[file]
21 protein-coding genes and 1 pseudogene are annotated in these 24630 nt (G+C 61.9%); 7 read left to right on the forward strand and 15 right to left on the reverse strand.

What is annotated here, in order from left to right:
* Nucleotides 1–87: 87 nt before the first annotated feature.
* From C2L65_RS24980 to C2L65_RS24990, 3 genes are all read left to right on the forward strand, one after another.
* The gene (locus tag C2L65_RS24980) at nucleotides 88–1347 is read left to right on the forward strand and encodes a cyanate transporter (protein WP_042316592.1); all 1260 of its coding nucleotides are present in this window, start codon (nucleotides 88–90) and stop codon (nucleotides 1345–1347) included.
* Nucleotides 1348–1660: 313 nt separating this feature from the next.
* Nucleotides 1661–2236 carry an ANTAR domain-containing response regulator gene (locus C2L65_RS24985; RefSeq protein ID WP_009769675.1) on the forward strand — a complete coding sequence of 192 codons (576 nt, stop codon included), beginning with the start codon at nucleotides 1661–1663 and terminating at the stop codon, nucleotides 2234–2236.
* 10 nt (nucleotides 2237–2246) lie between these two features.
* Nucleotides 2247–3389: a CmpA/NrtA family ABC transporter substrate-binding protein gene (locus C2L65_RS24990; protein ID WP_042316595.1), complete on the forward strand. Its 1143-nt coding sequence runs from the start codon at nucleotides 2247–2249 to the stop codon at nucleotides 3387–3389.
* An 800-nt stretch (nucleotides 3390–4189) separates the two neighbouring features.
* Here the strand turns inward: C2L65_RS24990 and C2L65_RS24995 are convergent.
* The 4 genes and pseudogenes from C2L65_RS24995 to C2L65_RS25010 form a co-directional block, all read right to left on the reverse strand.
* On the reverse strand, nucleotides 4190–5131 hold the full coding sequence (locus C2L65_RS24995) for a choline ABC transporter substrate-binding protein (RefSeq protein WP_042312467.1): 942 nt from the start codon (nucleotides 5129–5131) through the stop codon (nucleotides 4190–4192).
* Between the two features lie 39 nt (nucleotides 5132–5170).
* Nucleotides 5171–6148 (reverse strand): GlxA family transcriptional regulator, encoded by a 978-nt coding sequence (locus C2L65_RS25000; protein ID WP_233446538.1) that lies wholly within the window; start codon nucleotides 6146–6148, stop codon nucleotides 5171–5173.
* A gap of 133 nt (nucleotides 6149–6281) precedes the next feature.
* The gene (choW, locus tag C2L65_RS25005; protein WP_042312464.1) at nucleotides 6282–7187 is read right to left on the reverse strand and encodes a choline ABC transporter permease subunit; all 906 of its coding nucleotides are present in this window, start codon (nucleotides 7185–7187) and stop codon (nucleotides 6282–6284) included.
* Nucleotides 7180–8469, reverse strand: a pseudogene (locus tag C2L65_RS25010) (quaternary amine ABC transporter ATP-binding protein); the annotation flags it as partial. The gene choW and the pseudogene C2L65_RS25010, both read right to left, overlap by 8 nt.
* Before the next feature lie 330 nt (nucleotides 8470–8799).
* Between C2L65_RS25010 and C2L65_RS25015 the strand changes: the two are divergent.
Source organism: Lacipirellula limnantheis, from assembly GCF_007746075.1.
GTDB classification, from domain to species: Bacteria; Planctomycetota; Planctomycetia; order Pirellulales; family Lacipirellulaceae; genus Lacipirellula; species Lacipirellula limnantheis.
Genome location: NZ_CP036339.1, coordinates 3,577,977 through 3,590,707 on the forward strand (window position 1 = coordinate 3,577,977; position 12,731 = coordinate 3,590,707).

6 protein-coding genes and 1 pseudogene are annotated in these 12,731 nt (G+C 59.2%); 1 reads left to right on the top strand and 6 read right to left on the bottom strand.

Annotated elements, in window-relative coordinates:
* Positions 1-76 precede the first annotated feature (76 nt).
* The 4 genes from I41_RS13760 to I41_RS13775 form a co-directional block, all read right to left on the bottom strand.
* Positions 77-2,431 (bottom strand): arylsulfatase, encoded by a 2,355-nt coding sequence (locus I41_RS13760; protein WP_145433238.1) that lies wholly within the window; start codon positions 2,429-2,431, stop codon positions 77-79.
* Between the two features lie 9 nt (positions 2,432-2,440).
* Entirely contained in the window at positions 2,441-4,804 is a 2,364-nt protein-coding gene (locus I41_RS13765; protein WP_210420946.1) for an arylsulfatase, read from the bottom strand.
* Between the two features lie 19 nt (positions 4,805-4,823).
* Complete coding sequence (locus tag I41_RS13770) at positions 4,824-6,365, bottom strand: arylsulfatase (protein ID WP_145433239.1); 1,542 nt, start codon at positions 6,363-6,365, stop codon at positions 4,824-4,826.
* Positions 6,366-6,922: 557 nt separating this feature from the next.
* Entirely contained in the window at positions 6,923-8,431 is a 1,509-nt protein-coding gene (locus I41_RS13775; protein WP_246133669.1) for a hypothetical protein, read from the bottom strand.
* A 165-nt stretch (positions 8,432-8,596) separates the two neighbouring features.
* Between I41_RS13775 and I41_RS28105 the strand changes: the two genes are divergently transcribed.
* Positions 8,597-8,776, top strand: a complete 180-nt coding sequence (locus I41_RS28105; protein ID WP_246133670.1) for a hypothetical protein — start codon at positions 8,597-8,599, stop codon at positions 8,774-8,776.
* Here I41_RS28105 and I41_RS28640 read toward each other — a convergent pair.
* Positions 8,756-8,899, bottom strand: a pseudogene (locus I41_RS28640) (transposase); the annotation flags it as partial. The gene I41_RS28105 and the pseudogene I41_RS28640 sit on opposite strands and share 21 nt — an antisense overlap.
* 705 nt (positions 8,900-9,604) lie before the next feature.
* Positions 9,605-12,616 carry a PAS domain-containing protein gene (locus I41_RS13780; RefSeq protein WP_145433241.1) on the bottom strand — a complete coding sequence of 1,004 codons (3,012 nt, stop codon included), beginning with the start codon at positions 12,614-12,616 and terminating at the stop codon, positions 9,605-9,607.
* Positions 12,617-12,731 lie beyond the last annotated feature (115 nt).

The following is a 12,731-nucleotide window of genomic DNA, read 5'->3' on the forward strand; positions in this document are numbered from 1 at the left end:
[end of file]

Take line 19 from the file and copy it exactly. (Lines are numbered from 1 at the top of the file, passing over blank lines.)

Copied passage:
* Before the next feature lie 330 nt (nucleotides 8470–8799).